Breastfeeding exhibition helps share mothers’ experience

After breastfeeding for six weeks with her now three-year old child, Scottsdale-born Olivia Brown was diagnosed with an auto-immune disease. 

It left her blind in one eye for an extended period of time.

“They don’t really know what happened,” Brown said.

“Because I was home with a baby that wouldn’t take a bottle, and my personal struggles, I really felt isolated and alone. 

“I had all these health issues and had a baby that wouldn’t sleep, so I was sleep deprived.”

Brown regained her sight after six months, however the illness spurred her to artistically explore breastfeeding in the medium of photography. 

Her project involved photographing and interviewing 100 Tasmanian women on their individual experiences of breastfeeding.

An exhibition featuring 20 of these women from the North-East – Where is my Villiage: Breastfeeding Portraits Exhibition – opened on Sunday afternoon at Scottsdale Art Gallery Cafe.  

A book showcasing all of the women photographed will also be released in the next month.

“Everyone’s experience [of breastfeeding] is very different,” Brown said.

“To start off, I thought it was about the photos, but then I started reading about the stories from these women and that was actually the most powerful thing. 

“I realised I had to share this with people because no two women have the same story.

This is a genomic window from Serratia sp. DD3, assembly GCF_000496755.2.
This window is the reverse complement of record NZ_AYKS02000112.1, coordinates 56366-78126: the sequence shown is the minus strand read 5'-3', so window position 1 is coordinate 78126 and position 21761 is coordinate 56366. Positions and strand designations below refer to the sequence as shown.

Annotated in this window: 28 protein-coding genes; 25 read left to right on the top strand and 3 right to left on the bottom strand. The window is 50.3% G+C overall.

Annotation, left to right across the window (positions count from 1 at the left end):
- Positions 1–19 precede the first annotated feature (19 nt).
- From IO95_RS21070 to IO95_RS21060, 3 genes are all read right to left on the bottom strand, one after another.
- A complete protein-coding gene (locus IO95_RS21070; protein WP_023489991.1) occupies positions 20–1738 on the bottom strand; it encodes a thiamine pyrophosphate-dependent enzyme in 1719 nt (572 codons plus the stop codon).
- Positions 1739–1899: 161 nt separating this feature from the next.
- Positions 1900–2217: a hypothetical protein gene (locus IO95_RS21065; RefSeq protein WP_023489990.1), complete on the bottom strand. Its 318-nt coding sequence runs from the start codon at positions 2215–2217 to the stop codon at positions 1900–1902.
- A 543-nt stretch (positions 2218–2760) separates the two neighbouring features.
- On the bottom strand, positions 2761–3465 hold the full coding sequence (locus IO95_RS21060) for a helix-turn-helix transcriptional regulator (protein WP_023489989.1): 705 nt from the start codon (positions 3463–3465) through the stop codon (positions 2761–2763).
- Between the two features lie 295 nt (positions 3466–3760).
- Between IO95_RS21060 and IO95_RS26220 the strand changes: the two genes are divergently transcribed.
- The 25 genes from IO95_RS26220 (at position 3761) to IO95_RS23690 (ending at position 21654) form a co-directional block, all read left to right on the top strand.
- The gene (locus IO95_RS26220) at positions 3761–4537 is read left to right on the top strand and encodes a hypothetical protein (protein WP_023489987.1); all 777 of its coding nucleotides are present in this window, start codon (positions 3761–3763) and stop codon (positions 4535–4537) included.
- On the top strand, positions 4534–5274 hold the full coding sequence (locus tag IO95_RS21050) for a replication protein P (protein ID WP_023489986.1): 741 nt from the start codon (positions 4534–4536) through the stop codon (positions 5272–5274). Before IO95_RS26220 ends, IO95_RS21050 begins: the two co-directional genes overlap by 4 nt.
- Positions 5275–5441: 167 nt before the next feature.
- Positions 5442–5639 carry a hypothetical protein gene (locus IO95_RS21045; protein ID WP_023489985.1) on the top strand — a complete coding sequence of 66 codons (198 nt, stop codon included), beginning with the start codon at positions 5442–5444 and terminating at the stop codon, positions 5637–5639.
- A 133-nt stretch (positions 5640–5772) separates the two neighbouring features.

“I even asked women to describe how breastfeeding made them feel in one word and literally every single woman had a different word.”

The word Brown uses to describe her breastfeeding experience?

“I think mine was probably anxious or overwhelmed,” she said.

“I did love breastfeeding, but when I’m the only person feeding the baby all the time and to have to get up all the time, it puts a lot on your body.

“Hence going [partially] blind, I guess.”

One Scottsdale woman featured in the exhibition is Rachelle Fish and her baby Django.

The word she used to describe breastfeeding was “precious”.

“As challenging as breastfeeding can be, I believe it is a remarkable gift of nature,” she said.

“I feel extremely grateful that I was able to be breastfeed both of my babies, and I will always treasure this time.”

Money raised from optional studio fees from the photographs will go toward breast cancer research. 

Brown hopes to donate $3000 to the cause.

Her Scottsdale exhibition will run until May 27.